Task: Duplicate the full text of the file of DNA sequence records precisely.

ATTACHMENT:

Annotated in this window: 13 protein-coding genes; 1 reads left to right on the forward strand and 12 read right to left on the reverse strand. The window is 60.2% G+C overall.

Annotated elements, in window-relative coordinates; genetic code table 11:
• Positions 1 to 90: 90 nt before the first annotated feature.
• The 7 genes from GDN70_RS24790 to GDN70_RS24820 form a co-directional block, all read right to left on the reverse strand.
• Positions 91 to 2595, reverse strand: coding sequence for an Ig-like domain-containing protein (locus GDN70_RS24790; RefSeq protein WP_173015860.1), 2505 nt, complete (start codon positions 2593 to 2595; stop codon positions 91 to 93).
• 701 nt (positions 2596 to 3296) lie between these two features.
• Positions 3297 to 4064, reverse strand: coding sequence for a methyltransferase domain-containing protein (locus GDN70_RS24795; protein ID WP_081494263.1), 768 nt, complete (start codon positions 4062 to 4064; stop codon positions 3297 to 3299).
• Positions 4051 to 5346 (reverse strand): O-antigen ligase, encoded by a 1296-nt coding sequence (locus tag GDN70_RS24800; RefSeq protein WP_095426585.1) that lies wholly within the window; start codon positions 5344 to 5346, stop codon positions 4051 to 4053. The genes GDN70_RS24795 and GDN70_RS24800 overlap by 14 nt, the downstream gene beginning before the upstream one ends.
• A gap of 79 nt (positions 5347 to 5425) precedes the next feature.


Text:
Annotated in this window: 13 protein-coding genes; 1 reads left to right on the forward strand and 12 read right to left on the reverse strand. The window is 60.2% G+C overall.

Annotated elements, in window-relative coordinates; genetic code table 11:
• Positions 1 to 90: 90 nt before the first annotated feature.
• The 7 genes from GDN70_RS24790 to GDN70_RS24820 form a co-directional block, all read right to left on the reverse strand.
• Positions 91 to 2595, reverse strand: coding sequence for an Ig-like domain-containing protein (locus GDN70_RS24790; RefSeq protein WP_173015860.1), 2505 nt, complete (start codon positions 2593 to 2595; stop codon positions 91 to 93).
• 701 nt (positions 2596 to 3296) lie between these two features.
• Positions 3297 to 4064, reverse strand: coding sequence for a methyltransferase domain-containing protein (locus GDN70_RS24795; protein ID WP_081494263.1), 768 nt, complete (start codon positions 4062 to 4064; stop codon positions 3297 to 3299).
• Positions 4051 to 5346 (reverse strand): O-antigen ligase, encoded by a 1296-nt coding sequence (locus tag GDN70_RS24800; RefSeq protein WP_095426585.1) that lies wholly within the window; start codon positions 5344 to 5346, stop codon positions 4051 to 4053. The genes GDN70_RS24795 and GDN70_RS24800 overlap by 14 nt, the downstream gene beginning before the upstream one ends.
• A gap of 79 nt (positions 5347 to 5425) precedes the next feature.